(Matthew 7:7)” (BibleGateway.com).  It could be seen here then that Augustine was swayed to find the truth that was God.             In his attempt to find his faith he was filled with a heavy burden since he was not still in terms of his worldly ways. But an attempt to go back to the faith in Catholicism had made his mother a very happy woman, as would read below:                Then we went in to my mother, and told her what happened, to her great joy… For thou         didst so convert me to thee that I sought neither a wife nor any other of this world’s hopes,     but set my feet on that rule of faith which so many years before thou hadst showed her in               her dream about me. And so thou didst turn her grief into gladness more plentiful… (Outler)            As the book progresses, it could be read that Augustine’s struggle became new.

He is now fighting his own internal battle. He could control his appetite when he was awake but he could not do it when he was asleep. He had sought the help of God until he had finally resolved his problem.  He also had help from the encouragement that was in the form of God’s Son, Jesus Christ.

            In his book he had greatly praised Christ as a mortal man who had greatly suffered through crucifixion.  It was said in the Bible that Jesus Christ had given His own life in order to save the people of His Father. Augustine had read about thins and felt amazed at how Jesus Christ, a mortal, could be able to follow God in every step that Christ would take. In a passage in Augustine’s book, one would read the great reverence that Augustine had for Christ.            Augustine believed that Christ was the bridge among man and God. Christ had shown the path towards salvation. In this passage, a confirmation on Augustine’s belief could be read,                But the true Mediator, whom thou in thy secret mercy hast revealed to the humble, and         hast sent to them so that through his example they also might learn the same humility —   that “Mediator between God and man, the man Christ Jesus,”[395] appeared between              mortal sinners and the immortal Just One… (Outler)In this aspect, it could be seen that Augustine was slowly embracing the Catholic faith. He was now praising how God had moved him to become a saved believer.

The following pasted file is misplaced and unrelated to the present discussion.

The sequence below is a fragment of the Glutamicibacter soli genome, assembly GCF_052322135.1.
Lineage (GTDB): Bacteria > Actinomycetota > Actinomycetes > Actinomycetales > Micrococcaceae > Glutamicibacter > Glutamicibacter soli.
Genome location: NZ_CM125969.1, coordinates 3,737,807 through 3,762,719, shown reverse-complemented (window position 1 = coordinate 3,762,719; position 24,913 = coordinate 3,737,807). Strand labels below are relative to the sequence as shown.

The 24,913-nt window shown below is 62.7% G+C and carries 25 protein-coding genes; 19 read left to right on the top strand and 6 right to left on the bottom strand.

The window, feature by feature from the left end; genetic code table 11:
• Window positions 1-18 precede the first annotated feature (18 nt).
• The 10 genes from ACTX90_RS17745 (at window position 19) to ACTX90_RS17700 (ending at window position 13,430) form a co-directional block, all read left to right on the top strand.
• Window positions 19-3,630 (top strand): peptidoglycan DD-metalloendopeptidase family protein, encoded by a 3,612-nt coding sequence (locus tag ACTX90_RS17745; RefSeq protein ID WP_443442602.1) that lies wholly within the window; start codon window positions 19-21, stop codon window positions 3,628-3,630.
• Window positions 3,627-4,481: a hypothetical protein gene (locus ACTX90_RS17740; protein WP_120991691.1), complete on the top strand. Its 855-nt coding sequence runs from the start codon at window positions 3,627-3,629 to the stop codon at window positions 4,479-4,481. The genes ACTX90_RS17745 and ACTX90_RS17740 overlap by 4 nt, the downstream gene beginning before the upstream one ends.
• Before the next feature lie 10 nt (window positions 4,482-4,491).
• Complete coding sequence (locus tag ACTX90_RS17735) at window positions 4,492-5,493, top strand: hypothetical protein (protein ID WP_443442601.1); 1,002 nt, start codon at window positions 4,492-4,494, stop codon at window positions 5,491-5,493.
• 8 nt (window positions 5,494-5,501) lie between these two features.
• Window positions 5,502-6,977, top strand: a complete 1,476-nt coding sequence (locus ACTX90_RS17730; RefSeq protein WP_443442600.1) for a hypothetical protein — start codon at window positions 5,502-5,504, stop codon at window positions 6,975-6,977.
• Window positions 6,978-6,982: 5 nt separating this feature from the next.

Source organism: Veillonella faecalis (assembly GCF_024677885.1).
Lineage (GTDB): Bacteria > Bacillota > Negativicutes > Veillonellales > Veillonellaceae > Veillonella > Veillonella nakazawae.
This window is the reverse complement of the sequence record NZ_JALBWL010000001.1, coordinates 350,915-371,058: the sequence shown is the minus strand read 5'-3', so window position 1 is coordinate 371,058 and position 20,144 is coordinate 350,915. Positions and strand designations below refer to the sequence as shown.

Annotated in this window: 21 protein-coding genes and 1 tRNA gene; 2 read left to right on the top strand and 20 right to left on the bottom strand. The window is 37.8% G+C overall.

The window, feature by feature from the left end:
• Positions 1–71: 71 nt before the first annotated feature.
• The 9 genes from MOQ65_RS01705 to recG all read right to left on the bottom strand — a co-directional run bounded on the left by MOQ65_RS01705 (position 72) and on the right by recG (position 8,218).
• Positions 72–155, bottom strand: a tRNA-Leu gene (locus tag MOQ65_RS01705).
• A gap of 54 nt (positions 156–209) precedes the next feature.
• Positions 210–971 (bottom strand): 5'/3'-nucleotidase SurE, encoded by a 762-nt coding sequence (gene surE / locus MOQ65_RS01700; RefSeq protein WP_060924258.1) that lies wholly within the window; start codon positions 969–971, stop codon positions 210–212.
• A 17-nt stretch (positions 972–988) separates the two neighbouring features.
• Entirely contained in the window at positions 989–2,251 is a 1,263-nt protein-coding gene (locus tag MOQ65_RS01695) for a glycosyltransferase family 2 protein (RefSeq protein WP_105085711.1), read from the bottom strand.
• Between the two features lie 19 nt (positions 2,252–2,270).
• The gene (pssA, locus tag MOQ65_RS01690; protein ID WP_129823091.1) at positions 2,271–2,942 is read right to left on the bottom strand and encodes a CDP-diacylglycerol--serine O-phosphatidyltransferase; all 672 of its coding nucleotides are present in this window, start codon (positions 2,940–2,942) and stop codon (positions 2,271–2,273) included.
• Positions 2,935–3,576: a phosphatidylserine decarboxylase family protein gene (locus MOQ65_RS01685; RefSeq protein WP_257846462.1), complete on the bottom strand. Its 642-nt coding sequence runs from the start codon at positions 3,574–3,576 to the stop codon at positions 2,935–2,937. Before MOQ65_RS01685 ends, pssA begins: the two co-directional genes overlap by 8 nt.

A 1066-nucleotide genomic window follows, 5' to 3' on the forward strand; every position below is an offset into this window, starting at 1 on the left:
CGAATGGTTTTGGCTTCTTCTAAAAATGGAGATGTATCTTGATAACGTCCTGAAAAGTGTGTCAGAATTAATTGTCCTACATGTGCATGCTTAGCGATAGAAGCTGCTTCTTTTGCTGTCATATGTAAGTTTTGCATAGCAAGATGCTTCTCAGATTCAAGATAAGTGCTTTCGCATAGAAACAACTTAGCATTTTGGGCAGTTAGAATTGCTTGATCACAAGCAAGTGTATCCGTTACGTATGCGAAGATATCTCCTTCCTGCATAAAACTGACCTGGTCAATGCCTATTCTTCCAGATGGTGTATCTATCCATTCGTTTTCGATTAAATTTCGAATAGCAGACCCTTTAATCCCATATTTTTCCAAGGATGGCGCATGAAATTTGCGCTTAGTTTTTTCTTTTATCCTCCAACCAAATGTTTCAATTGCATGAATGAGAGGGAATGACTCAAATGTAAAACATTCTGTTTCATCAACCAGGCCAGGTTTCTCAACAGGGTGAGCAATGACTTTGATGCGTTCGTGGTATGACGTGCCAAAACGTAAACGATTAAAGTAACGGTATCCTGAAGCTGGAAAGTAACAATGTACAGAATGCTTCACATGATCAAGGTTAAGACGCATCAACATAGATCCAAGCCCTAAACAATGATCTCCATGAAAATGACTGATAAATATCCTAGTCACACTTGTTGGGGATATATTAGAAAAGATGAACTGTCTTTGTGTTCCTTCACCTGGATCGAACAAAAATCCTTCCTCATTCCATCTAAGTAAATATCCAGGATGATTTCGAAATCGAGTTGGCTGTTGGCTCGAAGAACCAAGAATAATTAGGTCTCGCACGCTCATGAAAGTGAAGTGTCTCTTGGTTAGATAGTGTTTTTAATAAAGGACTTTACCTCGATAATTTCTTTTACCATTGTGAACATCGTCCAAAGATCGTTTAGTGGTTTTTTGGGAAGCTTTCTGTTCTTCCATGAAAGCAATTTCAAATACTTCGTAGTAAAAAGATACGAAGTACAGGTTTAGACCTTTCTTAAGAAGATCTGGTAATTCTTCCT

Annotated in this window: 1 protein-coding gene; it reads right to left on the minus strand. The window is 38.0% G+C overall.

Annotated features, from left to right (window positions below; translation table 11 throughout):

His belief in Jesus Christ had also greatly affecter his view on Catholicism. He believed that Jesus had died for our sins and being a mortal at that time, Augustine saw Christ to be an example for the mortals. In the Bible it was said that Christ had undergone certain temptations as a test of his will and faith in God. I believe that Augustine had such test.            He did embrace the Catholic faith but he had a hard time following the faith especially when Augustine could not do away his own habits. The temptations were there but he had overcome it thinking that God would surely help him. This test of faith is something that is not uncommon to the believers.

I believe that these tests are not meant to harm our welfare as believer but for us to strengthen our hold on God.            In the ways of the world, plenty of people would definitely have a hard time what others believe in. In Augustine’s Confessions, he did not care what others might think of him especially when he turned a Bishop in Hippo.

In fact, he was proud of the work that he had knowing that what was written in his book could be shared and that some people could be moved to engage in having a deeper relationship with God. In a way, the book had become his way of making a testimony that is for the cause of Christianity.            Augustine had firmly believed that God had not given up on his cause and had successfully led him to the path towards his faith. He may have been a sinner but now he had tried to mend the error of his previous ways.Works Cited”BibleGateway.com.

” 2007. Gospel Communications International. 24 July 2007                 ;http://www.biblegateway.com/passage/?book_id=47;chapter=7;version=31;.Mendelson, Michael.

“The Stanford Encyclopedia of Philosophy.” 2 October 2000. The Stanford            Encyclopedia of Philosophy. 24 July 2007 ;http://plato.stanford.edu/entries/augustine/;.

Outler, Albert C. “Our Lady’s Warriors.” 1950. St. Augustine Confessions. 24 July 2007                 ;http://www.

ourladyswarriors.org/saints/augcon1.htm#chap1;.Rzepka, Adam.

2006. SparkNote on Confessions. 24 July 2007                 ;http://www.sparknotes.com/philosophy/confessionsaug;.;